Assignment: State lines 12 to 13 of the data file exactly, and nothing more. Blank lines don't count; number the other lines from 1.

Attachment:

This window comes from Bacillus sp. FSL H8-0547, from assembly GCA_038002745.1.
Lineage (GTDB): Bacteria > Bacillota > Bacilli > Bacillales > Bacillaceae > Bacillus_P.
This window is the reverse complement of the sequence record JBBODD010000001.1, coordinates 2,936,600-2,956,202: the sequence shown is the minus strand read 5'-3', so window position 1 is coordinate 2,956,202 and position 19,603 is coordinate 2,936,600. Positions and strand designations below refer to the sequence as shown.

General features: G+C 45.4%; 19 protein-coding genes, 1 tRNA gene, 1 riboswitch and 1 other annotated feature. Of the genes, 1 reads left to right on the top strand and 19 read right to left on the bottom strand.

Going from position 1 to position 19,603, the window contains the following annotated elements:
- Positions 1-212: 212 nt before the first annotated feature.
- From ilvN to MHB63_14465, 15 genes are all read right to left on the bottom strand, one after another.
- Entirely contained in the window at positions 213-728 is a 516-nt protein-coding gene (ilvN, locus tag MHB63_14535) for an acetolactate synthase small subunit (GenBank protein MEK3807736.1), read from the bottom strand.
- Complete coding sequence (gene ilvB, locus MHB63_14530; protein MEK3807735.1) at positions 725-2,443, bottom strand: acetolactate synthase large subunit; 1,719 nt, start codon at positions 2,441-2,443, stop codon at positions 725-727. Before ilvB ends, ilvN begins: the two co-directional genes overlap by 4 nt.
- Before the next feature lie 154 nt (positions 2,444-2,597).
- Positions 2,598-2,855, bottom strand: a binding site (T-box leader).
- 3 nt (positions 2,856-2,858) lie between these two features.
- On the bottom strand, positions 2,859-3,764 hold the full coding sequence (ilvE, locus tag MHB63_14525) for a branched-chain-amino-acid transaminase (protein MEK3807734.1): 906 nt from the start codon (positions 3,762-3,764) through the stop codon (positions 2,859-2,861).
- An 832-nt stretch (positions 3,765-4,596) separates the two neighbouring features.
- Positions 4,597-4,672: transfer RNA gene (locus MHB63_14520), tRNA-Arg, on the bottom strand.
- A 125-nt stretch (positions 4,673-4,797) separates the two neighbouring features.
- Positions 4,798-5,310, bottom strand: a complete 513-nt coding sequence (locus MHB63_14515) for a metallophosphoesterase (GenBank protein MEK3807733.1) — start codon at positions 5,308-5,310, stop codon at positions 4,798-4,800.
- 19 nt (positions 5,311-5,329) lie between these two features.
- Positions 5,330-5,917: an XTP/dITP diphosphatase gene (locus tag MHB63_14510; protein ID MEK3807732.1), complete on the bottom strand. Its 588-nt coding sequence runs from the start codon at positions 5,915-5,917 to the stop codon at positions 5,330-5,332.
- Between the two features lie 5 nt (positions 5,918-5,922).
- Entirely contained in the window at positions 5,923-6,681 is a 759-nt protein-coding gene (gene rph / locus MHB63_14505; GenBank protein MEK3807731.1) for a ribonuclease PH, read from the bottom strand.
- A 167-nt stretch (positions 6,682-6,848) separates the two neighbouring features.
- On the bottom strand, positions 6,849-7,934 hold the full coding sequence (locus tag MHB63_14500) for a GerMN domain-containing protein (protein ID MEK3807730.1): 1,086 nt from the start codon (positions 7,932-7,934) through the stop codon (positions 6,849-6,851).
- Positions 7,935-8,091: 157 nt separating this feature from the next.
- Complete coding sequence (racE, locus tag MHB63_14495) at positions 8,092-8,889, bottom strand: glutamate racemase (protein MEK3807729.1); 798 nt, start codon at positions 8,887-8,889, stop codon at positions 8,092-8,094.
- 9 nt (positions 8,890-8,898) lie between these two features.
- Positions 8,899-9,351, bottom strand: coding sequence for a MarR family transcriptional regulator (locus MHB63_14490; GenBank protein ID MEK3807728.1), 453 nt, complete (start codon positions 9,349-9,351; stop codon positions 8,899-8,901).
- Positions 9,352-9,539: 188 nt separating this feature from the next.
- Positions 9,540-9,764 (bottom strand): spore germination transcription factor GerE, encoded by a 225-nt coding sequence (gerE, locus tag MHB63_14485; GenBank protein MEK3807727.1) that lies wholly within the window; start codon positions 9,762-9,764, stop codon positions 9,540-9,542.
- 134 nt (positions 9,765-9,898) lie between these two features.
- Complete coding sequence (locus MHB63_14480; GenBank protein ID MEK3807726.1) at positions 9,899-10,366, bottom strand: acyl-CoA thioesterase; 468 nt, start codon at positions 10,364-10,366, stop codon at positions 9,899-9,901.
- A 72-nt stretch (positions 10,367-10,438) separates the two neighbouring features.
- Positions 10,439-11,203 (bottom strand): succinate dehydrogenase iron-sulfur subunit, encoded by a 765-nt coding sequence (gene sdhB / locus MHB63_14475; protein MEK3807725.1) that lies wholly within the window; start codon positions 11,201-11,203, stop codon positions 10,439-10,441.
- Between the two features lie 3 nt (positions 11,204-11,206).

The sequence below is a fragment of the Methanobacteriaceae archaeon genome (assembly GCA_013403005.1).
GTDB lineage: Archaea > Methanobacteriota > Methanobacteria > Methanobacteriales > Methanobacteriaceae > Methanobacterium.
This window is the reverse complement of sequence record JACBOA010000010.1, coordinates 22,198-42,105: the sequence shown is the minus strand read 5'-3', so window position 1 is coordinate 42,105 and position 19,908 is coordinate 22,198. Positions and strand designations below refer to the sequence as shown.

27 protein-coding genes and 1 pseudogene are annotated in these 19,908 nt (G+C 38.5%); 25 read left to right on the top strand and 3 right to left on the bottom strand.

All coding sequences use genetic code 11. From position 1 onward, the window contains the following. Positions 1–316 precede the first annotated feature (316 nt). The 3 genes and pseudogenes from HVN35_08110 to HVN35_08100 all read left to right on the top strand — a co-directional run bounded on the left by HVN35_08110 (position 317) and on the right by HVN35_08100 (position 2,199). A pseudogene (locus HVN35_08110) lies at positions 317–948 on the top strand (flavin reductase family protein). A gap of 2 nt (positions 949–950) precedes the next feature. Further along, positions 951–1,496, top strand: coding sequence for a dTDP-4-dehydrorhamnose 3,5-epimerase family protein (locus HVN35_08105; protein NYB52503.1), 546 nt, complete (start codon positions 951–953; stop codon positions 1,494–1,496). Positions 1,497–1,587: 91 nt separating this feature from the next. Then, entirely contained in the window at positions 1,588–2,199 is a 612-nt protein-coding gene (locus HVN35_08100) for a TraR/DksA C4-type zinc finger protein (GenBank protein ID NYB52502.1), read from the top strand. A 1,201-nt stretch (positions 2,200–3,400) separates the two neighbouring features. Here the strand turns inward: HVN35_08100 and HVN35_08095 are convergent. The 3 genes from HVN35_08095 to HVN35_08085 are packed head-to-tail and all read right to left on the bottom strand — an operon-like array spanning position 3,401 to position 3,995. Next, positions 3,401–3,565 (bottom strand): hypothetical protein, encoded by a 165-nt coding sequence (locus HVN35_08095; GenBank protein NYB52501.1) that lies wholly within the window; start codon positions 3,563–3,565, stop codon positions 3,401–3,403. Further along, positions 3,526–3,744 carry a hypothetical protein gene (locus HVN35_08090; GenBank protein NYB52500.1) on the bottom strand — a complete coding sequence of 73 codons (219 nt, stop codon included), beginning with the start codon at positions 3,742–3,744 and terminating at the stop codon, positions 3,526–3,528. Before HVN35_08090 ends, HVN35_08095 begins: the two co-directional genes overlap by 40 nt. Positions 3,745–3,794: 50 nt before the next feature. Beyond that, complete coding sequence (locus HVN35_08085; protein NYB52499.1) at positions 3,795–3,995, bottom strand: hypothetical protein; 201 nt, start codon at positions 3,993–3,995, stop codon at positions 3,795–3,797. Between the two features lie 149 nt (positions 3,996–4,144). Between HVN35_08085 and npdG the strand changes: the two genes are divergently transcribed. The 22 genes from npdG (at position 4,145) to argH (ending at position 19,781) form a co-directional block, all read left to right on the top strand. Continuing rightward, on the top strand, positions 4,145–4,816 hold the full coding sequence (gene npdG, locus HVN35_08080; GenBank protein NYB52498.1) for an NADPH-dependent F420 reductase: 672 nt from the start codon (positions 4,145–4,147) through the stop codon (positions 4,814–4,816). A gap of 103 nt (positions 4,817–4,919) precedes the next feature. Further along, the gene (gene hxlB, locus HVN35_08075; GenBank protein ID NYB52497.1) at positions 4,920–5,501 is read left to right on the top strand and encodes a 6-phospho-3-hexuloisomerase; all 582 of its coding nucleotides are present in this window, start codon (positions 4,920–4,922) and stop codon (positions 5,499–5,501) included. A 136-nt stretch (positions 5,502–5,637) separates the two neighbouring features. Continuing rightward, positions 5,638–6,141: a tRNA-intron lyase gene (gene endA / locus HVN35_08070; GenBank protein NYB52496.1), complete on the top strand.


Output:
- 3 nt (positions 2,856-2,858) lie between these two features.
- On the bottom strand, positions 2,859-3,764 hold the full coding sequence (ilvE, locus tag MHB63_14525) for a branched-chain-amino-acid transaminase (protein MEK3807734.1): 906 nt from the start codon (positions 3,762-3,764) through the stop codon (positions 2,859-2,861).